• Wisdom – This attribute is all about the smarts and knowledge of the character. It is not about intelligence or problem-solving, only about information the character has gathered. T is used to determine what is the best place to make a campfire (“I wonder if this will result in the fire spreading”) or which material best used for a blanket (“This fiber is loosely stitched, but it might attract the damp”) for instance.
  • Perception – Is also fairly simple; it is all about the senses of the character, sharpness of eye and general alertness, for instance. You can use this to spot a lie when you get it told to you, or recognizing a single in a crowd speaking all at once.
  • Charisma – Charm, weight of personality and talents of persuasion are all included in this attribute. When you want to intimidate someone or bluff them, this is the attribute you test against.
  • Mana – The final attribute is that of magical power. It is used as a base for a character’s magical talent, reservoir of magical energy and resistance to magic used against him/her. It is used for a few different magical tests, including magical perception and resistances.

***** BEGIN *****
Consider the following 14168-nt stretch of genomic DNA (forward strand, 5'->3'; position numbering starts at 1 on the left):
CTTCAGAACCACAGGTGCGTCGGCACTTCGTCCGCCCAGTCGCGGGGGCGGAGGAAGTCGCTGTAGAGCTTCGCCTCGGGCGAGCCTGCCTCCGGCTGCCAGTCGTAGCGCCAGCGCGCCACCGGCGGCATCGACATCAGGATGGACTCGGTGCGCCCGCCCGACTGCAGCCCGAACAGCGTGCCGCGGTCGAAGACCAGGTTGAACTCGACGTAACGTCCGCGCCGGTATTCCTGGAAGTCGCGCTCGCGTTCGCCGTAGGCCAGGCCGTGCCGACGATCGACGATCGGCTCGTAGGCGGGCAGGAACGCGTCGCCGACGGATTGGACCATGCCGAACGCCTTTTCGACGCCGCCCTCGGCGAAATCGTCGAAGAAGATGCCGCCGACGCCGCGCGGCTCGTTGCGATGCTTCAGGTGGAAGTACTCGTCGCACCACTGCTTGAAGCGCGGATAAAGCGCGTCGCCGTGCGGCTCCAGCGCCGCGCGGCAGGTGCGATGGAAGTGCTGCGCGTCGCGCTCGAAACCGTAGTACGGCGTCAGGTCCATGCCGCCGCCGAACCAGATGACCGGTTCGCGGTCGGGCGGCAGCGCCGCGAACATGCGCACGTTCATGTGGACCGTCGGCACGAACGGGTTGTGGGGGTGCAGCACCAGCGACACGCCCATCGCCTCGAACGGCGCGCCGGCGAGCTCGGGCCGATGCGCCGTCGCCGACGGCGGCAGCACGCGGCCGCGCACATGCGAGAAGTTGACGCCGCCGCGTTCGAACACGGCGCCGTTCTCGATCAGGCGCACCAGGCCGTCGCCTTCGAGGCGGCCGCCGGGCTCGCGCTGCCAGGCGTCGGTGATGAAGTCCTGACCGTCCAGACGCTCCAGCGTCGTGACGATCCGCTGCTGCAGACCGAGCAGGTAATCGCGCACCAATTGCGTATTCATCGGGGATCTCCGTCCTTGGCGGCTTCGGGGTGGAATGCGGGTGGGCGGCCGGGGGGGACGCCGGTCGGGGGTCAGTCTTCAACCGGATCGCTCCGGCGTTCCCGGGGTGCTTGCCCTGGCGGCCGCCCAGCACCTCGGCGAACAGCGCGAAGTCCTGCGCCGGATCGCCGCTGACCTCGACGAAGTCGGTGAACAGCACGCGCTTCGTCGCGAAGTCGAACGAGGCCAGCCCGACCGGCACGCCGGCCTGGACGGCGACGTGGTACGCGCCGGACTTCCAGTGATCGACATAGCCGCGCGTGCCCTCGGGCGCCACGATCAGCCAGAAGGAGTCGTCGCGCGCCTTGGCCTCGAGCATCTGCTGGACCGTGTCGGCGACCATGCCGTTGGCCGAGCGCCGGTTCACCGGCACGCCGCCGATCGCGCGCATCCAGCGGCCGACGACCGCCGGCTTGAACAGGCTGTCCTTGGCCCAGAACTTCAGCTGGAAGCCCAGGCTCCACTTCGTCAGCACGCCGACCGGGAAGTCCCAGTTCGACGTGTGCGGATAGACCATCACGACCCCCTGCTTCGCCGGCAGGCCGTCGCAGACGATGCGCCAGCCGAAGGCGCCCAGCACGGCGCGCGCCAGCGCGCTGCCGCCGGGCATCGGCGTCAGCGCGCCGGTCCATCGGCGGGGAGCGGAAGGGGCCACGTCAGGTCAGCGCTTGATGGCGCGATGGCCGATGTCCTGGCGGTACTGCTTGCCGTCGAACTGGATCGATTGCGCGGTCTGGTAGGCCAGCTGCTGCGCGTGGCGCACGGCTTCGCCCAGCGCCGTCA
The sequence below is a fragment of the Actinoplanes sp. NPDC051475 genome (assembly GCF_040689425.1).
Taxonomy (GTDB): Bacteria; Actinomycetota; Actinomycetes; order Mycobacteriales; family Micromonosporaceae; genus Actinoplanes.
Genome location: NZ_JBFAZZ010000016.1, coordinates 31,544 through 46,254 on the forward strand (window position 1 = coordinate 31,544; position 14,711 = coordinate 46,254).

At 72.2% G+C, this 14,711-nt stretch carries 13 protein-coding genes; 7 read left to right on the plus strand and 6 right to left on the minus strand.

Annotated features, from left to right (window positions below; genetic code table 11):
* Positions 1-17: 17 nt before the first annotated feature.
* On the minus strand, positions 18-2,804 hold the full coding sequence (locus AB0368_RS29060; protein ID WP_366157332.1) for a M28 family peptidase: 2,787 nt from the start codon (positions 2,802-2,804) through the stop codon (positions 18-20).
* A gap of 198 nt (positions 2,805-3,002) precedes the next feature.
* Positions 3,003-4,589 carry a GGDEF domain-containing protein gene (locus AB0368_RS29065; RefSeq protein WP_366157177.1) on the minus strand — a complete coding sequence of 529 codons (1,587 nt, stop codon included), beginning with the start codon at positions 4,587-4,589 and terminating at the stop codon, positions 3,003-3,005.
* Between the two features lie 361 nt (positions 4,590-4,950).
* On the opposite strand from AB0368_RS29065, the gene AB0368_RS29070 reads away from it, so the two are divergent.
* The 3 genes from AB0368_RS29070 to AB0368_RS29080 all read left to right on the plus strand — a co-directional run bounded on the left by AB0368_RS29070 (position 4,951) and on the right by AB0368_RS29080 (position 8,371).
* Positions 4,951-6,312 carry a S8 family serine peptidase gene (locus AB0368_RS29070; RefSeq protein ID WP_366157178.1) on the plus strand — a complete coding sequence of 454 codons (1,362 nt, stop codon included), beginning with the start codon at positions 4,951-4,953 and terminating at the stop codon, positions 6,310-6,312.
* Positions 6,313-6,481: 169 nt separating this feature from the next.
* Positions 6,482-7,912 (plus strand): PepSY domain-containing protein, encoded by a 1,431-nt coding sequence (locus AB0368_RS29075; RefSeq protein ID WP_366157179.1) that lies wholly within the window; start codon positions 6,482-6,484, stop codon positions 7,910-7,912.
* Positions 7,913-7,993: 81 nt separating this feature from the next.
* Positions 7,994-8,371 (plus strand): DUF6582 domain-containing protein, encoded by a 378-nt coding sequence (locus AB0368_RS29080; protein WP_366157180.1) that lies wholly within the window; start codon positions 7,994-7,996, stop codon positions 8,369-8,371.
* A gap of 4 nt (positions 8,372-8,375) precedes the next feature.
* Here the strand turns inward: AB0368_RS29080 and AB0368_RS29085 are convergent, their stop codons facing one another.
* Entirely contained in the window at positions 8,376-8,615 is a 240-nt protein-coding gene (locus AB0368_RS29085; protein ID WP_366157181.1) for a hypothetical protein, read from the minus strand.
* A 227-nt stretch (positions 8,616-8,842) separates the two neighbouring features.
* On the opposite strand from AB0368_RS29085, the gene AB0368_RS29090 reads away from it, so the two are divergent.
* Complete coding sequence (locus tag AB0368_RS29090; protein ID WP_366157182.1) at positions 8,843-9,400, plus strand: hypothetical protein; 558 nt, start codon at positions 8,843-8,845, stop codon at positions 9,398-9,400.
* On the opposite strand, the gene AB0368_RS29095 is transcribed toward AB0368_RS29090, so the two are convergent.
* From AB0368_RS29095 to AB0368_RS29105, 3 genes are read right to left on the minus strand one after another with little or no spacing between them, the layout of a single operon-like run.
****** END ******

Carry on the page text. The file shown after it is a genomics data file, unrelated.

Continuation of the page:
These are used to calculate secondary attributes like movement-rate, initiative, alertness and a lot more.

Then there are some tertiary attributes, which reflect the player’s interaction with the character. One of these are Karma; the favor the character has with his/her chosen deity, used to check if a prayer is answered or a miracle performed. Another is Common sense, which fills in the gaps in knowledge between the character and the player (naturally, a character will know more about the world he/she lives than the player who only plays a game in the same world every once in a while).

Combat in the game is divided into rounds, where the speed of the character and his/her combat-experience factor in in determining the order of actions in that round. The order is then followed down the turn. Each combat-action (like the swing of a sword for instance) has a roll to see if it hits, another to see if the target manages to get out of the way or block it in some way, a roll to check how bad the damage is, and finally, if the target has a suit of armor, checking if this mitigates some of the damage. With only four principal rolls to make per action, the pace can get high enough to impart the feeling of a quick and deadly conflict, which adds to the excitement.